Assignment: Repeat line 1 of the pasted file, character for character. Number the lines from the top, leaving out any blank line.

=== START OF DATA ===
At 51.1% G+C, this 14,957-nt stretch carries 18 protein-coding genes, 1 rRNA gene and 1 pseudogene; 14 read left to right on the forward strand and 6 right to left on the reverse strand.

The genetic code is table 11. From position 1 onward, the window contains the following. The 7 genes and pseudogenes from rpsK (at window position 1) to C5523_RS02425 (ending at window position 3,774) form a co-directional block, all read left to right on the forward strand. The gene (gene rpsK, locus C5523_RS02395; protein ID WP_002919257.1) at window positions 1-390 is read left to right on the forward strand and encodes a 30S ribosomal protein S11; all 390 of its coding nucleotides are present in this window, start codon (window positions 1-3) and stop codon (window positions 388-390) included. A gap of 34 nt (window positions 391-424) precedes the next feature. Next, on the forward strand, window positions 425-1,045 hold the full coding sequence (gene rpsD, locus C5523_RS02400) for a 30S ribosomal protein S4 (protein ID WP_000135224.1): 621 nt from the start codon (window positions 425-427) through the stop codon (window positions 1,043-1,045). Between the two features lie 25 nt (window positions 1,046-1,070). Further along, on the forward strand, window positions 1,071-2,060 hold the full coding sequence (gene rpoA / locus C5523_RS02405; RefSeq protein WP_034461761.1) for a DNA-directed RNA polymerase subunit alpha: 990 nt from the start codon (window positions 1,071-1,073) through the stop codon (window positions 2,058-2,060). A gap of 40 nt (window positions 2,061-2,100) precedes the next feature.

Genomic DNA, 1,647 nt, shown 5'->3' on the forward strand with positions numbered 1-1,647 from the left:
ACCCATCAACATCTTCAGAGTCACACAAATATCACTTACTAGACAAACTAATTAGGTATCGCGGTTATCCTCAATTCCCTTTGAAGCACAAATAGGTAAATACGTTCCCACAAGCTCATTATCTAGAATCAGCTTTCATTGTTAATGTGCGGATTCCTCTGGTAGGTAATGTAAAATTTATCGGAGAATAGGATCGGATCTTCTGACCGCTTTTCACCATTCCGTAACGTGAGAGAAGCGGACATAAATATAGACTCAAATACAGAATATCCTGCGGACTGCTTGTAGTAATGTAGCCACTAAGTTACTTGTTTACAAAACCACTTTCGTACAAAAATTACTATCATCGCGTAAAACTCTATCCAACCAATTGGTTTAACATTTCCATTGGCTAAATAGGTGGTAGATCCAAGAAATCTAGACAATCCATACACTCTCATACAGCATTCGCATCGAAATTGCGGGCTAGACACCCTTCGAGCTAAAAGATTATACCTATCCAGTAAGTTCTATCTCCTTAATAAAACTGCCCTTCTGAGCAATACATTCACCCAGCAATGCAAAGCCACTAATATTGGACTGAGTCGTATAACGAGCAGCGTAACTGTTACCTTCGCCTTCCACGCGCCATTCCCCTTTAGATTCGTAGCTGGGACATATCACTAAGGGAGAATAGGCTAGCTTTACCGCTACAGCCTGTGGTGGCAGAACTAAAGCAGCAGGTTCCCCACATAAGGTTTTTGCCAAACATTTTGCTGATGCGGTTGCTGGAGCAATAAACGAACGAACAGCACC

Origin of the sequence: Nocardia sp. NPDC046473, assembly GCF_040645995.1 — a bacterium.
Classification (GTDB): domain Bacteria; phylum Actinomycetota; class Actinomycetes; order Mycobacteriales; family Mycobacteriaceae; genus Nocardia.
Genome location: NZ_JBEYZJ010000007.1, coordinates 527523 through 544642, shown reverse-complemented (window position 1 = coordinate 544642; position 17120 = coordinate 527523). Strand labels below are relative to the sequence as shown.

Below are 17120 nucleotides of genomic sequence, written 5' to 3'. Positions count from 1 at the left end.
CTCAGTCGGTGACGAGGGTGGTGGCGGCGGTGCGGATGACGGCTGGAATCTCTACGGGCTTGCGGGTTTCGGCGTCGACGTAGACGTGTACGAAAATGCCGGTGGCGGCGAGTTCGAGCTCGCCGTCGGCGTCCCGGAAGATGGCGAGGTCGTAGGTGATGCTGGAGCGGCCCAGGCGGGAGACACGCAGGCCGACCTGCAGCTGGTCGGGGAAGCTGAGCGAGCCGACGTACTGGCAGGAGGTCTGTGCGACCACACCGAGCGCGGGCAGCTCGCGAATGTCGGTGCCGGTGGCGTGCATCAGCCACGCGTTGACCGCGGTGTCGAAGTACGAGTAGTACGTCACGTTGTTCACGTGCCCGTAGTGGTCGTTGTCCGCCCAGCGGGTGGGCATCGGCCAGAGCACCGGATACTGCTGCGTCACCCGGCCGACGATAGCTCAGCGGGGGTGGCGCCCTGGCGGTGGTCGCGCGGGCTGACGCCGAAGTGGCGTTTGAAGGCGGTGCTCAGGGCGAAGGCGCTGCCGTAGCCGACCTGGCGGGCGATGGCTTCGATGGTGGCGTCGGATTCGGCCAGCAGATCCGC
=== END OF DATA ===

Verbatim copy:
At 51.1% G+C, this 14,957-nt stretch carries 18 protein-coding genes, 1 rRNA gene and 1 pseudogene; 14 read left to right on the forward strand and 6 right to left on the reverse strand.